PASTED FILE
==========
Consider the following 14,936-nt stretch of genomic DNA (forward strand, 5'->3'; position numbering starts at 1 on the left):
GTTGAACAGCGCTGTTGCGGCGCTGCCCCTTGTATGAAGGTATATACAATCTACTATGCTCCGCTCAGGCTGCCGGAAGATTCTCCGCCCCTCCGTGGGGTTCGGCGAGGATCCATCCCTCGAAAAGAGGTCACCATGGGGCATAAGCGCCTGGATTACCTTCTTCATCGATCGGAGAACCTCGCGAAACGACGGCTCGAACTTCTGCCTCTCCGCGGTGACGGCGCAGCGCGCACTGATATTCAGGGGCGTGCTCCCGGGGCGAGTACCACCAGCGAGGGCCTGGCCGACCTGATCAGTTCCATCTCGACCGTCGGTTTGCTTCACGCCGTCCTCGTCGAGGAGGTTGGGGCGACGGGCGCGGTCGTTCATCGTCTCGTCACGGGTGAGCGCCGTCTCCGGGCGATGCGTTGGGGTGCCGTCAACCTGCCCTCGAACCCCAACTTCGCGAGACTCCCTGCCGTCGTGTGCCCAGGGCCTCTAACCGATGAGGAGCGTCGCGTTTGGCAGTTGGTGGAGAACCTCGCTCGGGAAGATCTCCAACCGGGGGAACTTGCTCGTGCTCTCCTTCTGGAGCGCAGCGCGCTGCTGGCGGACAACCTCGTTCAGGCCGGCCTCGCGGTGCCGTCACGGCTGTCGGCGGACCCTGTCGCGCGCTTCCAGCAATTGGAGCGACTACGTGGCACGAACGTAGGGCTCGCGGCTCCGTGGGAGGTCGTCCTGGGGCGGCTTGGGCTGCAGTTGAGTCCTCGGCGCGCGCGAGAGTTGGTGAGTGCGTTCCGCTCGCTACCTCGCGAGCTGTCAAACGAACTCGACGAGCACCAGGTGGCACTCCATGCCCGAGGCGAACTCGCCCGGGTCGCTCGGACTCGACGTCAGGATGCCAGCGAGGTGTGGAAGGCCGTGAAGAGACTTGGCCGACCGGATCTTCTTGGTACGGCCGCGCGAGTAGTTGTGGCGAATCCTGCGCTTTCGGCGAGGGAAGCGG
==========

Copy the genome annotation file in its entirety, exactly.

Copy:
Consider the following 14,936-nt stretch of genomic DNA (forward strand, 5'->3'; position numbering starts at 1 on the left):
GTTGAACAGCGCTGTTGCGGCGCTGCCCCTTGTATGAAGGTATATACAATCTACTATGCTCCGCTCAGGCTGCCGGAAGATTCTCCGCCCCTCCGTGGGGTTCGGCGAGGATCCATCCCTCGAAAAGAGGTCACCATGGGGCATAAGCGCCTGGATTACCTTCTTCATCGATCGGAGAACCTCGCGAAACGACGGCTCGAACTTCTGCCTCTCCGCGGTGACGGCGCAGCGCGCACTGATATTCAGGGGCGTGCTCCCGGGGCGAGTACCACCAGCGAGGGCCTGGCCGACCTGATCAGTTCCATCTCGACCGTCGGTTTGCTTCACGCCGTCCTCGTCGAGGAGGTTGGGGCGACGGGCGCGGTCGTTCATCGTCTCGTCACGGGTGAGCGCCGTCTCCGGGCGATGCGTTGGGGTGCCGTCAACCTGCCCTCGAACCCCAACTTCGCGAGACTCCCTGCCGTCGTGTGCCCAGGGCCTCTAACCGATGAGGAGCGTCGCGTTTGGCAGTTGGTGGAGAACCTCGCTCGGGAAGATCTCCAACCGGGGGAACTTGCTCGTGCTCTCCTTCTGGAGCGCAGCGCGCTGCTGGCGGACAACCTCGTTCAGGCCGGCCTCGCGGTGCCGTCACGGCTGTCGGCGGACCCTGTCGCGCGCTTCCAGCAATTGGAGCGACTACGTGGCACGAACGTAGGGCTCGCGGCTCCGTGGGAGGTCGTCCTGGGGCGGCTTGGGCTGCAGTTGAGTCCTCGGCGCGCGCGAGAGTTGGTGAGTGCGTTCCGCTCGCTACCTCGCGAGCTGTCAAACGAACTCGACGAGCACCAGGTGGCACTCCATGCCCGAGGCGAACTCGCCCGGGTCGCTCGGACTCGACGTCAGGATGCCAGCGAGGTGTGGAAGGCCGTGAAGAGACTTGGCCGACCGGATCTTCTTGGTACGGCCGCGCGAGTAGTTGTGGCGAATCCTGCGCTTTCGGCGAGGGAAGCGG